"I am Iron Man." Former "MythBusters" co-host Adam Savage just showed off an incredible-looking, 3D-printed titanium Iron Man suit. And yes, it can fly, just like Tony Stark’s fictional model. The jetpack behind the suit comes courtesy of @takeongravity (Gravity Industries), a startup run by UK inventor Richard Browning, and uses five 1,000 horsepower mini jet engines. Via @therealadamsavage Follow @science.feed for more!
"Remember to look up at the stars and not down at your feet. Try to make sense of what you see and wonder about what makes the universe exist. Be curious. And however difficult life may seem, there is always something you can do and succeed at. It matters that you don’t just give up." – Stephen Hawking
The Venus fly trap lures its prey with nectar and, when the moment is right, its jaws close. Contrary to popular belief, flying insects make up less than 5% of the plant's diet. - 💀 Fun Fact: Studies have shown these carnivorous plants can even digest small bits of human flesh. - Via @sciencechannel Follow @science.feed for more!
Is this person still alive? (Look, but DON’T touch) - 🐙 Characterized by its blue and black rings which appear when the animal feels threatened, the seemingly harmless mollusk possesses a venomous neurotoxin, known as tetrodotoxin, which it releases through its salivary glands. Technically, all octopuses and cuttlefish are venomous, but the blue-ringed octopus can’t be compared. - ☠️ Tetrodotoxin is 1,000 times more deadly than cyanide and the amount of poisonous liquid the little cephalopod carries can mean certain death for up to 26 people, or leave someone paralyzed for up to 24 hours after initial contact. Worse yet, there is no known antidote. A victim’s best bet is to get respiratory assistance immediately. - 🧠 People who have received a dose of tetrodotoxin can be fully aware of their surroundings, but unable to move, and with no way of signaling for help. - Follow @science.feed for more!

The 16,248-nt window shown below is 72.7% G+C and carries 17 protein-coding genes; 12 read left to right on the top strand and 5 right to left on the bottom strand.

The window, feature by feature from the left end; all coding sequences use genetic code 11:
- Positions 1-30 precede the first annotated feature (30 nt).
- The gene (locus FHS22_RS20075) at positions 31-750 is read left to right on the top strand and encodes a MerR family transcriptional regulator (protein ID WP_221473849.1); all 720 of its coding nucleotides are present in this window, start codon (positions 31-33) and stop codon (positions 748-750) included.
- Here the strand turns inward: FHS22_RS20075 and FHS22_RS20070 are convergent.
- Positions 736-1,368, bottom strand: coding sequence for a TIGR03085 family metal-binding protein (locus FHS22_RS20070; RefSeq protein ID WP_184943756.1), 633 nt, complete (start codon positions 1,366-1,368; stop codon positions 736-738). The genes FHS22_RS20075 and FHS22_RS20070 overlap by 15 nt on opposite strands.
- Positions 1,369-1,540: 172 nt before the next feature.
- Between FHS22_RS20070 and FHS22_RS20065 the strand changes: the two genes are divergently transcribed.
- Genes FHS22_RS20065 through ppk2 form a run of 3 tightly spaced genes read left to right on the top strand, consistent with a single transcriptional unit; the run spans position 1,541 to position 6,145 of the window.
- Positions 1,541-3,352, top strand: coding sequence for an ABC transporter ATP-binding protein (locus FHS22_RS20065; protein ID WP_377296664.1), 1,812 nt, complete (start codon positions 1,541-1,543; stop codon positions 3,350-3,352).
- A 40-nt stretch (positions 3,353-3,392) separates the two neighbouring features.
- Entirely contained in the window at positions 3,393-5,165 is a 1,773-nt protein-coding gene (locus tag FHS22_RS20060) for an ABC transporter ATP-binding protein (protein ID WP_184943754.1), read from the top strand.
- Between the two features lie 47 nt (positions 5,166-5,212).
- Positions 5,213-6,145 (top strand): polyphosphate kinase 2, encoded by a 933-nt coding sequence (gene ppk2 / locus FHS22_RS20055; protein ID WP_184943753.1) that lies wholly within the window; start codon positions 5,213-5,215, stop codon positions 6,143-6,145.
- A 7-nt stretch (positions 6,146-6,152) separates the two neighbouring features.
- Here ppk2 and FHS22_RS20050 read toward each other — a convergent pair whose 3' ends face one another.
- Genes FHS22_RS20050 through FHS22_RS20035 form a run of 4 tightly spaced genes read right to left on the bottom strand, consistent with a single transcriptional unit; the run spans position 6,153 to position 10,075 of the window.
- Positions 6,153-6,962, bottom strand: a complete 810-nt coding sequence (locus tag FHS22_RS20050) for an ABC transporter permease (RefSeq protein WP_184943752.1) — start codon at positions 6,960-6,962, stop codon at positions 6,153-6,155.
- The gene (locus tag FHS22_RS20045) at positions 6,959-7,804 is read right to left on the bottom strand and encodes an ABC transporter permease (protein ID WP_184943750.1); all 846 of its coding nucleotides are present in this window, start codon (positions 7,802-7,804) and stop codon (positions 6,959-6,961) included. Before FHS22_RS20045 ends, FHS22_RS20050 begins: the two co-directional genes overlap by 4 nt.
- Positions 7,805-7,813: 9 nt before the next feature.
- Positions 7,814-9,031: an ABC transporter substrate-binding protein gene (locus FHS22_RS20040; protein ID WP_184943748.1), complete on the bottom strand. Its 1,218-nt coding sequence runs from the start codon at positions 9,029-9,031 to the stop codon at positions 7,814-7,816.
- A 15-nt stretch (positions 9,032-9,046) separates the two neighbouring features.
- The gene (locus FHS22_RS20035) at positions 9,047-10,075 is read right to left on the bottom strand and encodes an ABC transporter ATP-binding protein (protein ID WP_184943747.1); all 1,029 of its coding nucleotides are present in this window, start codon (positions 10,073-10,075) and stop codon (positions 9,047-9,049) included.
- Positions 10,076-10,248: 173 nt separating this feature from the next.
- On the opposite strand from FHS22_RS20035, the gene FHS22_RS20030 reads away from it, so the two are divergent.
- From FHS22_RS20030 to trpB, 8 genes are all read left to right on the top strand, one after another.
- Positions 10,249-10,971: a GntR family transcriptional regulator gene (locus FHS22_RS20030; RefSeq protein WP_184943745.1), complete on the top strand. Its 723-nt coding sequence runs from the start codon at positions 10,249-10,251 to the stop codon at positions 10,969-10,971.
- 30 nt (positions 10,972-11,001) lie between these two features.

Meet Cryptobranchidae, a family of giant salamanders that can reach up to 1.8 meters in length. - 🔍 Cryptobranchids live exclusively in fast-flowing streams. Lacking gills as adults, the wholly aquatic cryptobranchids breathe primarily through their skin, which hangs loosely about them in folds. They have unusual specializations associated with cutaneous respiration, including the extreme vascularization of these skin folds, which allows water containing oxygen to come into contact with the folds. Cutaneous respiration is further aided by the side-to-side swaying of the body, especially in slower moving water. Cryptobranchids also use their lungs to breathe. - Follow @science.feed for more!
Scientists in China have created a monkey that may be a little bit more like us. They’ve tried to narrow the evolutionary gap, creating several transgenic macaque monkeys with extra copies of a human gene suspected of playing a role in shaping human intelligence. - 🧠 Researches inserted copies of the MCPH1 gene, which is believed to play a role in brain development, and introduced it into monkey embryos through a virus that carried the gene. Six of the 11 monkeys they created died, but the ones who survived did not have bigger brains. They did, however, perform better on short-term memory tasks. The monkey’s brains also developed over a long period of time, much like human brains. Now onto the question of ethics. - Via Antonio Regalado, MIT Technology Review Follow @science.feed for more!